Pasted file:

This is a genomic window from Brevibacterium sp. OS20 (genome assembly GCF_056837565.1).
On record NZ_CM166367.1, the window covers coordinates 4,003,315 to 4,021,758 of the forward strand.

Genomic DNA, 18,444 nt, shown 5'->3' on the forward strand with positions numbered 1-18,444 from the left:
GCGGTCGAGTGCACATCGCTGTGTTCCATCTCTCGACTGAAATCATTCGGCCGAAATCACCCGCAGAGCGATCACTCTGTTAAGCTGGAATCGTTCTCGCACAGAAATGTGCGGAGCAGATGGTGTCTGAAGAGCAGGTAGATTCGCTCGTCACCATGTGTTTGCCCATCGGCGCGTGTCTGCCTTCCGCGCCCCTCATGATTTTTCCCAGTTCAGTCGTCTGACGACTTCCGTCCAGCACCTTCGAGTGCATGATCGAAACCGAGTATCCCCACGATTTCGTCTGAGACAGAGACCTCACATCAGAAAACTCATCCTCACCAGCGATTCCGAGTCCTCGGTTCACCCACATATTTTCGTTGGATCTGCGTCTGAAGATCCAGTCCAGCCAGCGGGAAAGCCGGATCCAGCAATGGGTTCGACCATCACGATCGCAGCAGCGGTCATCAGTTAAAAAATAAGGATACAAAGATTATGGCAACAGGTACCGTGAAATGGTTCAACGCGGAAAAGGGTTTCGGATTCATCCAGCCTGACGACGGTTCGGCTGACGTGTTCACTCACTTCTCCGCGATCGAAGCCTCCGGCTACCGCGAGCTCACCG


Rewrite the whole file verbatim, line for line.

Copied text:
This is a genomic window from Brevibacterium sp. OS20 (genome assembly GCF_056837565.1).
On record NZ_CM166367.1, the window covers coordinates 4,003,315 to 4,021,758 of the forward strand.

Genomic DNA, 18,444 nt, shown 5'->3' on the forward strand with positions numbered 1-18,444 from the left:
GCGGTCGAGTGCACATCGCTGTGTTCCATCTCTCGACTGAAATCATTCGGCCGAAATCACCCGCAGAGCGATCACTCTGTTAAGCTGGAATCGTTCTCGCACAGAAATGTGCGGAGCAGATGGTGTCTGAAGAGCAGGTAGATTCGCTCGTCACCATGTGTTTGCCCATCGGCGCGTGTCTGCCTTCCGCGCCCCTCATGATTTTTCCCAGTTCAGTCGTCTGACGACTTCCGTCCAGCACCTTCGAGTGCATGATCGAAACCGAGTATCCCCACGATTTCGTCTGAGACAGAGACCTCACATCAGAAAACTCATCCTCACCAGCGATTCCGAGTCCTCGGTTCACCCACATATTTTCGTTGGATCTGCGTCTGAAGATCCAGTCCAGCCAGCGGGAAAGCCGGATCCAGCAATGGGTTCGACCATCACGATCGCAGCAGCGGTCATCAGTTAAAAAATAAGGATACAAAGATTATGGCAACAGGTACCGTGAAATGGTTCAACGCGGAAAAGGGTTTCGGATTCATCCAGCCTGACGACGGTTCGGCTGACGTGTTCACTCACTTCTCCGCGATCGAAGCCTCCGGCTACCGCGAGCTCACCG